SOA / Web Services / Java

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Archive for August, 2008

SOA Governance

Posted by Vivek on August 23, 2008

Any organization willing to implement SOA should already have a plan for its governance. Most people think that SOA Governance is optional and it’s not true. Without SOA Governance it is impossible to reap the true benefits of a full-fledged SOA. Some benefits that are directly related to success of any organization.

With the widespread adoption of SOA, the challenges associated with SOA projects are emerging. SOA governance isnt optional its imperative. Without it, return on investment will be low and every SOA project out of pilot phase will be at risk.
                                                        Paolo Malinverno
                                                           Gartner, Inc.1

Failure to provide effective SOA governance exposes your organization to serious risks:
• Insufficient knowledge of available services
• General failure to reuse services
• Unnecessary, uncontrolled service duplication
• Resources wasted on services that can’t be reused
• Service sprawl across siloed SOAs
• Ineffective communication of best practices.


A good blog on SOA Governance:

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Defining SOA

Posted by Vivek on August 23, 2008

If you ask 5 different people definition of the buzzword “SOA”, they all will come with a different answers. SOA is not something that can be defined in two or three lines. 

“SOA is the architectural style that supports loosely coupled services to enable business flexibility in an interoperable, technology-agnostic manner. SOA consists of a composite set of business-aligned services that support a flexible and dynamically re-configurable end-to-end business processes realization using interface-based service descriptions.”

To be more precise, any SOA must exhibit the following features:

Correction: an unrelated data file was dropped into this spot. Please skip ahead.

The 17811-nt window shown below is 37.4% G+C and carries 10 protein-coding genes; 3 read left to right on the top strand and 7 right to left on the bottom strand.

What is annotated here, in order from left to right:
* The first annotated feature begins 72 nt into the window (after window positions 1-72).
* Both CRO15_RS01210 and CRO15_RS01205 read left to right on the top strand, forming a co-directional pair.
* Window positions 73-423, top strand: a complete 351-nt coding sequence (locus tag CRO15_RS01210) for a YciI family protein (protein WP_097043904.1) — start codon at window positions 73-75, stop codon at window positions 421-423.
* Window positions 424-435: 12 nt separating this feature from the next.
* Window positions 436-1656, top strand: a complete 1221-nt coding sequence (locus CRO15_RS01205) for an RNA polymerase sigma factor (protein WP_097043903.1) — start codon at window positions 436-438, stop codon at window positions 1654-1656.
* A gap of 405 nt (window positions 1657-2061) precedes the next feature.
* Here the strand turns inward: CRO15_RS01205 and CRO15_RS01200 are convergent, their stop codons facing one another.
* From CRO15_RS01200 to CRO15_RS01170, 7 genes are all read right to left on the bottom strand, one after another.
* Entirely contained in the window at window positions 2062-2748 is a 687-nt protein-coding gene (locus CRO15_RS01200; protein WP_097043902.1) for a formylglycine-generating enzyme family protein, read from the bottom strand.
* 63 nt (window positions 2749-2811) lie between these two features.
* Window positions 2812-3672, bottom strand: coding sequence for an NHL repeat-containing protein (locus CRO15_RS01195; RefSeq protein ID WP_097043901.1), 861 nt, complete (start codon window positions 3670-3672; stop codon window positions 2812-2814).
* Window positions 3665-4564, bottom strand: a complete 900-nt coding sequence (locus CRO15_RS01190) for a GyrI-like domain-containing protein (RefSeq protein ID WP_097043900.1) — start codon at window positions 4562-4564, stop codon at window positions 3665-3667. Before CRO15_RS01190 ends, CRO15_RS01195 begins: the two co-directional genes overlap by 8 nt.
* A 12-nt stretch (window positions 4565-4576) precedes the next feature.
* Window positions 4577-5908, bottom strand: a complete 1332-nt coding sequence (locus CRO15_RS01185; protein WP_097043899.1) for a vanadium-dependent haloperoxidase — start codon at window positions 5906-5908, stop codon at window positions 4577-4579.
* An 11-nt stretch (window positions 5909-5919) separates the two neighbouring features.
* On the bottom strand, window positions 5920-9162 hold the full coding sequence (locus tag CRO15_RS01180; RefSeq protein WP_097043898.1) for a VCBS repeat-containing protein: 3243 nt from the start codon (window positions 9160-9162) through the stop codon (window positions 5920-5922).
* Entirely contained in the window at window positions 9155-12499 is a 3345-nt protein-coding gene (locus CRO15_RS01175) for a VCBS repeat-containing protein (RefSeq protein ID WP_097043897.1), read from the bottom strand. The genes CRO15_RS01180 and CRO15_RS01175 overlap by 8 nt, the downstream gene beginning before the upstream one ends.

Loose coupling – Services maintain a relationship that minimizes dependencies and only requires that they retain an awareness of each other.

Service contract – Services adhere to a communications agreement, as defined collectively by one or more service descriptions and related documents.

Autonomy – Services have control over the logic they encapsulate.

Abstraction – Beyond what is described in the service contract, services hide logic from the outside world.

Reusability – Logic is divided into services with the intention of promoting reuse.

Composability – Collections of services can be coordinated and assembled to form composite services.

Statelessness – Services minimize retaining information specific to an activity.

Discoverability – Services are designed to be outwardly descriptive so that they can be found and assessed via available discovery mechanisms.

This is important when the following objectives are to be achieved:

• Reducing overall total cost of ownership (TCO)
• Improving time to market
• Achieving business agility
• Fostering innovation
• Enabling compliance
• Improving the top and / or bottom line
• Increasing customer satisfaction and retention
• Global expansion

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SOA Best Practices

Posted by Vivek on August 9, 2008

Hundreds of Organizations are trying to demystify SOA and each wants to win the race by providing the best possible solution even if the infrastructure becomes heavy in the process.

Here is a good link which clears the air to a large extent:

Oracle’s breed of products in making SOA a reality are unmatchable:

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